On Sept. 15, the United States, United Kingdom and Australia revealed their new AUKUS alliance, a move that caused deep rifts in global diplomacy. The trilateral agreement centers around a weapons deal in which Australia pledged to buy nuclear-powered submarines through technology sharing done by the U.S. and UK for the first time in 50 years.
This deal sidelined the original $60 billion one that Australia made with France to receive conventional attack submarines, effectively ending a 30-year partnership between the two countries that is considered a cornerstone of France’s Indo-Pacific policy.
To the dismay of France, the nuclear submarine deal was kept as a secret until being unveiled in a virtual press conference between the leaders of the three countries. In response, French President Emmanuel Macron removed the French ambassadors to the countries involved. French Foreign Minister Jean-Yves Le Drian called the move a “stab in the back.” A week after the deal was announced, Australian Prime Minister Scott Morrison was unable to meet with Macron to address the situation.
While tensions have subsided over the past few months and the ambassadors have returned, rebuilding trust with France will require patience for all three allies.
Yet, AUKUS is more than a billion-dollar deal for nuclear submarines. The security alliance was made in direct response to recent Chinese aggression and is an attempt to increase U.S. and UK presence in the Indo-Pacific region and strengthen its ties with Australia, a regional powerhouse. This move is key in the American “pivot to Asia,” which began in 2015 under the Obama administration.
Concern over the militarization of the South China Sea, increased tensions among China and Taiwan and the repressive crackdown on Hong Kong are among the top reasons why AUKUS claims to need a security alliance against China. And the U.S. and UK found a willing partner in Australia.
In response to the Australian backing of a United Nations inquiry into the origins of COVID-19, China effectively ended a 2015 free trade agreement by imposing excessively high tariffs on Canberra, even though Australia is one of Beijing’s biggest trading partners. Since then, a Chinese intelligence ship was found sailing through the Australian exclusive economic zone in August. There has also been evidence of Chinese attempts to meddle with Australian elections through misinformation campaigns targeted at the country’s large Chinese diaspora population.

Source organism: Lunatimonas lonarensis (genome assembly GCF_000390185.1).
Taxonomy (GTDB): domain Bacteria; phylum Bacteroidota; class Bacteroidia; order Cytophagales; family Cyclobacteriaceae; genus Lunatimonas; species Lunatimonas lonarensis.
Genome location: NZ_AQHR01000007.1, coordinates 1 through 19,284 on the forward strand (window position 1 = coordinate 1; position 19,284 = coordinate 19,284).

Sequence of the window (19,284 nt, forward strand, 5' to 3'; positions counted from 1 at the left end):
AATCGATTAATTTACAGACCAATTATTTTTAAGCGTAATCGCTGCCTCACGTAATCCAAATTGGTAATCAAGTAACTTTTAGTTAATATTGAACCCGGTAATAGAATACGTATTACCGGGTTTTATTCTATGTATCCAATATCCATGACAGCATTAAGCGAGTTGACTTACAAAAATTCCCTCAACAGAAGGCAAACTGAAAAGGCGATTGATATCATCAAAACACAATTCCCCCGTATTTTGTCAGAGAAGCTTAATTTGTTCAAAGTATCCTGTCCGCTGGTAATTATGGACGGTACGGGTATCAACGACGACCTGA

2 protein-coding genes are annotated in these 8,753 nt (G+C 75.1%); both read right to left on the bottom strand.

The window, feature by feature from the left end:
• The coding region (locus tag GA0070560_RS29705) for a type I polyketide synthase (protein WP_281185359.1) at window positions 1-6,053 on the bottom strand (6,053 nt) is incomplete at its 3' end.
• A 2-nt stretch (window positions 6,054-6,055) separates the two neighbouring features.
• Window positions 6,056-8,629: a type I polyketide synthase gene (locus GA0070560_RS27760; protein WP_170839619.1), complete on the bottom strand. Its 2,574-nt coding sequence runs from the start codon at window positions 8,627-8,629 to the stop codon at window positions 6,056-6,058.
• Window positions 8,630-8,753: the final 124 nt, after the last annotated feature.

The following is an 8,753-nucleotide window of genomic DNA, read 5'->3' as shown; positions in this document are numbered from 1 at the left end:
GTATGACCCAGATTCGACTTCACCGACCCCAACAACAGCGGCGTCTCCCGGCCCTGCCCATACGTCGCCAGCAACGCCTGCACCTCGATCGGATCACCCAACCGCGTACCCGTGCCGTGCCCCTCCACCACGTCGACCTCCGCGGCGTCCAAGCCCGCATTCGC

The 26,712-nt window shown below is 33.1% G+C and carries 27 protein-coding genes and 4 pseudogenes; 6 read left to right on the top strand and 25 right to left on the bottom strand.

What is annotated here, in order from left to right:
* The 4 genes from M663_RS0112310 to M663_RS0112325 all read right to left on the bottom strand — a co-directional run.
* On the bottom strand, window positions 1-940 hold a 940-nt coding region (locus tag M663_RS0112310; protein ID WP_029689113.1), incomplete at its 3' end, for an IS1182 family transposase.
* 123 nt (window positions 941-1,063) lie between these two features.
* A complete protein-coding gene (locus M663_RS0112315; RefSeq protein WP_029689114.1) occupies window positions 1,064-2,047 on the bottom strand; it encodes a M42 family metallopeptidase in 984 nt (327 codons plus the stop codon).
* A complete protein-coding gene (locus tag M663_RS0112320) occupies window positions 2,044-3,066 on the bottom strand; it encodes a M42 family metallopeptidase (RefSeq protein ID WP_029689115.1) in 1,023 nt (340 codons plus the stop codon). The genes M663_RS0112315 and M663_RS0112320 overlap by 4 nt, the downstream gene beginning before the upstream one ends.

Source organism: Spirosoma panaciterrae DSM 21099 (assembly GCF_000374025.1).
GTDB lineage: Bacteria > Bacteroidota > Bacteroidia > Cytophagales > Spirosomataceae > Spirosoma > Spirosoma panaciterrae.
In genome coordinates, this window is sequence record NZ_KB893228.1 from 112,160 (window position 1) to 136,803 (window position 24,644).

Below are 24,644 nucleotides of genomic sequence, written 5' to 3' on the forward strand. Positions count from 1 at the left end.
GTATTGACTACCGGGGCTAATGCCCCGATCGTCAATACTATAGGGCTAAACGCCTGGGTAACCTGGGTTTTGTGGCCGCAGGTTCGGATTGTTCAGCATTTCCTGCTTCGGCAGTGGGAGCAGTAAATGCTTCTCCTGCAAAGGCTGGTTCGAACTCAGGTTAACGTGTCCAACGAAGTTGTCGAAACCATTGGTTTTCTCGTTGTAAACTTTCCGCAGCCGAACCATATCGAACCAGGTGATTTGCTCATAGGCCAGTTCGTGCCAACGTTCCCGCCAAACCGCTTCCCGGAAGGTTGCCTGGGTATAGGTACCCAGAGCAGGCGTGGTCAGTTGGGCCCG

Through AUKUS, the U.S. and UK can use Australia’s strategic geography to bring their power to the Pacific. However, other regional players are not thrilled at the new alliance; South Korea, Malaysia, Indonesia, India and New Zealand have all expressed concern over the way this deal might impact regional stability. These countries don’t want to have to choose between two superpowers and fear what increased militarization may bring.
Their concerns might very well be valid. A Chinese diplomat responded to the unveiling of AUKUS by raising alarms over a possible case of nuclear proliferation and threats to regional unity and cooperation. Beijing claims this deal is “extremely irresponsible,” claiming it will cause an arms race to erupt.
Despite Chinese claims, however, Cold War-era fears of Australia forgoing its obligations to the Nonproliferation Treaty and becoming a nuclear weapons state are unfounded.
University of Southern California professor Jeffrey Fields argues that this doesn’t change anything in regard to Australia’s nuclear positioning. Fields believes that Canberra was already set to receive submarines from France and that the deal produces more efficient and quieter submarines that happen to use nuclear propulsion.
“I wouldn’t look at this as arming Australia,” Fields argues. “[Instead, the deal] illustrates the continuing interest the United States has in the region overall.” This deal allows Washington to further express its concern with Beijing’s behavior and solidify itself as a major power in the region. AUKUS will serve as a geopolitical tool to be leveraged in the face of confrontation, a deterrence to China’s aggressive maritime decision making.